After a three-month review, Gov. Rick Scott's administration has referred an allegation of voter fraud to Jacksonville-area State Attorney Angela Corey for possible criminal prosecution. The complaint alleges that a Jacksonville man, Zakee Fur'qan, voted after his civil rights had been revoked because of a past felony conviction.
Fur'qan, according to the complaint, changed his name from Leon Edward Nelson, who was convicted of second-degree murder in Duval County in 1991 and changed his name nine years later. FloridaPolitics.com and the Florida Times-Union reported in April on the name change and that former Mayor Alvin Brown removed Fur'qan's name from a list of campaign supporters after learning about his past identity. Florida's voter registration form asks every applicant to swear that "I am not a convicted felon, or if I am, my right to vote has been restored."
"I'm pleased that the evidence points to taking it to the next level," said the complainant, Mark Glaeser, a self-appointed civic watchdog.
Glaeser said he sent his allegation to Secretary of State Ken Detzner's office on March 27 and received written notification from Detzner's assistant legal counsel, Jordan Jones, about two weeks ago that it had been forwarded to Corey. Among the documents collected by Glaeser was a copy of Fur'qan's voting history indicating that he registered as a Democrat on Sept. 2, 2004 and that he has voted six times since then, even though, Glaeser said, his civil rights had not been restored.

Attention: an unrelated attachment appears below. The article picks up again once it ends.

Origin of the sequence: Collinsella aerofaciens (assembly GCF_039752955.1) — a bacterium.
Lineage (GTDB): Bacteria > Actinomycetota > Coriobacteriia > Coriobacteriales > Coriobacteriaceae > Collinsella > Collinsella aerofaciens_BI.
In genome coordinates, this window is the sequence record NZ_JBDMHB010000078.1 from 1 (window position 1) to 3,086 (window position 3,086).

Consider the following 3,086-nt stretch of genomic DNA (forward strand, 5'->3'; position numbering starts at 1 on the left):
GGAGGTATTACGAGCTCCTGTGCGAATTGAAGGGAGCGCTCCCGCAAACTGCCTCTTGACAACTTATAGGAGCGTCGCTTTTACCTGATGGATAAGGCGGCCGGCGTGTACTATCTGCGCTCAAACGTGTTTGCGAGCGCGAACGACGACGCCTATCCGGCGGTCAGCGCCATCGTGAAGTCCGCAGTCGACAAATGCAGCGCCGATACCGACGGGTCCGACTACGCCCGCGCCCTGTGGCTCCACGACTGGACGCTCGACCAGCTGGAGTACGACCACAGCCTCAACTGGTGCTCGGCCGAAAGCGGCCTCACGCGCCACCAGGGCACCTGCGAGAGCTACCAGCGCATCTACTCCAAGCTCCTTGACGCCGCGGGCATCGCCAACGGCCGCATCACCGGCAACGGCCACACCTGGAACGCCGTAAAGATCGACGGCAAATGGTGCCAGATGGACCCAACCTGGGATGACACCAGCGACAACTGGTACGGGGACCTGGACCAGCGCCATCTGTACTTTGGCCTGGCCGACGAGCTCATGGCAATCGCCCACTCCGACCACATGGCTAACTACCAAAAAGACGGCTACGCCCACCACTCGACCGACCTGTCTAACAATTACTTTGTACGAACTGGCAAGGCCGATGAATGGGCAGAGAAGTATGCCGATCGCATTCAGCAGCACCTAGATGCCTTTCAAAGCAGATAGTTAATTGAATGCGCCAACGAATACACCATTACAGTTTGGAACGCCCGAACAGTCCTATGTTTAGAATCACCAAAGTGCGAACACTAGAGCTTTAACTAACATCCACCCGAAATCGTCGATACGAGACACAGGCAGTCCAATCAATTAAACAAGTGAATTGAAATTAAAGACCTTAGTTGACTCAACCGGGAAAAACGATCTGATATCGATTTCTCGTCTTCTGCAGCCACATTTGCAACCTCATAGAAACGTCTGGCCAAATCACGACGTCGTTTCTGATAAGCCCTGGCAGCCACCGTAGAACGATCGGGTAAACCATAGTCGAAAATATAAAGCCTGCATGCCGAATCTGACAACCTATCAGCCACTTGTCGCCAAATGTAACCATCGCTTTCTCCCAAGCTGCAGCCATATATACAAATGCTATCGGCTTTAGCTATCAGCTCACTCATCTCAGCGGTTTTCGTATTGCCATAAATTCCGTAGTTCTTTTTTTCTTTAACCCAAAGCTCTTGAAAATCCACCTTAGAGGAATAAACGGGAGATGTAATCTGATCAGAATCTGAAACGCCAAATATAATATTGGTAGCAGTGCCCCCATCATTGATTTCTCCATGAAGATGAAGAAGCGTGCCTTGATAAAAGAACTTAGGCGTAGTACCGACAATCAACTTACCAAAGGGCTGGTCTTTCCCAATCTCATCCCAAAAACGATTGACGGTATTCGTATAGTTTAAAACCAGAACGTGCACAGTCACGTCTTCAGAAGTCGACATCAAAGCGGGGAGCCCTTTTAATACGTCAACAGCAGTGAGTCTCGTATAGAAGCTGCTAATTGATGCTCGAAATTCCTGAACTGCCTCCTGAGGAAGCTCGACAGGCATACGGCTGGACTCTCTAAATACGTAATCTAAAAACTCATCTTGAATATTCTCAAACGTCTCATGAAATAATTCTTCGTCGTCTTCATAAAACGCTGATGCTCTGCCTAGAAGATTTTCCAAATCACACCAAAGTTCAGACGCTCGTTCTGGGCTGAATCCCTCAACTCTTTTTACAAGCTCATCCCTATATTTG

A staffer at the Duval County Supervisor of Elections Mike Hogan's office said Monday that Fur'qan is no longer registered to vote because he's a convicted felon. The office declined to say when his registration ended. Former Duval Supervisor of Elections Jerry Hollandsaid Monday he did not recall the circumstances of the case.